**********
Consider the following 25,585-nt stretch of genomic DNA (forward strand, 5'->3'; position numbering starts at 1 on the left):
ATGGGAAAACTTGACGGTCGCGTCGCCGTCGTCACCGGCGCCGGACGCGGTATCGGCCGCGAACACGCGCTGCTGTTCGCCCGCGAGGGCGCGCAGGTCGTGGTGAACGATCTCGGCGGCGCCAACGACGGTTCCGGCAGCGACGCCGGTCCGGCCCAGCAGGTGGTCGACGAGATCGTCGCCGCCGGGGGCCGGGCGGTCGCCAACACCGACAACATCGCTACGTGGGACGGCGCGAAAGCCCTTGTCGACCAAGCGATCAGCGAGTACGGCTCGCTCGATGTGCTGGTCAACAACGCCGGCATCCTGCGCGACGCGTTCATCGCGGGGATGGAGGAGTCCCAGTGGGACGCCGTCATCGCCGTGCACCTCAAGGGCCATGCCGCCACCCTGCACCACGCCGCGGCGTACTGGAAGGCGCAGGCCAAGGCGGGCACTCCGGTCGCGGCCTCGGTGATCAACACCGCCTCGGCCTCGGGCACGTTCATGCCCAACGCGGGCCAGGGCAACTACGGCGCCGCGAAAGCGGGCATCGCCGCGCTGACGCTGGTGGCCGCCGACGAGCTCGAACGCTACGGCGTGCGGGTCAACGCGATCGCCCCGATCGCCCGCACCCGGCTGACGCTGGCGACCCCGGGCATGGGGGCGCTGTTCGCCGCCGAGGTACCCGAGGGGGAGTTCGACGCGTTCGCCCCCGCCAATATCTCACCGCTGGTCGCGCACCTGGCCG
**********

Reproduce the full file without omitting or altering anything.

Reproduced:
Consider the following 25,585-nt stretch of genomic DNA (forward strand, 5'->3'; position numbering starts at 1 on the left):
ATGGGAAAACTTGACGGTCGCGTCGCCGTCGTCACCGGCGCCGGACGCGGTATCGGCCGCGAACACGCGCTGCTGTTCGCCCGCGAGGGCGCGCAGGTCGTGGTGAACGATCTCGGCGGCGCCAACGACGGTTCCGGCAGCGACGCCGGTCCGGCCCAGCAGGTGGTCGACGAGATCGTCGCCGCCGGGGGCCGGGCGGTCGCCAACACCGACAACATCGCTACGTGGGACGGCGCGAAAGCCCTTGTCGACCAAGCGATCAGCGAGTACGGCTCGCTCGATGTGCTGGTCAACAACGCCGGCATCCTGCGCGACGCGTTCATCGCGGGGATGGAGGAGTCCCAGTGGGACGCCGTCATCGCCGTGCACCTCAAGGGCCATGCCGCCACCCTGCACCACGCCGCGGCGTACTGGAAGGCGCAGGCCAAGGCGGGCACTCCGGTCGCGGCCTCGGTGATCAACACCGCCTCGGCCTCGGGCACGTTCATGCCCAACGCGGGCCAGGGCAACTACGGCGCCGCGAAAGCGGGCATCGCCGCGCTGACGCTGGTGGCCGCCGACGAGCTCGAACGCTACGGCGTGCGGGTCAACGCGATCGCCCCGATCGCCCGCACCCGGCTGACGCTGGCGACCCCGGGCATGGGGGCGCTGTTCGCCGCCGAGGTACCCGAGGGGGAGTTCGACGCGTTCGCCCCCGCCAATATCTCACCGCTGGTCGCGCACCTGGCCG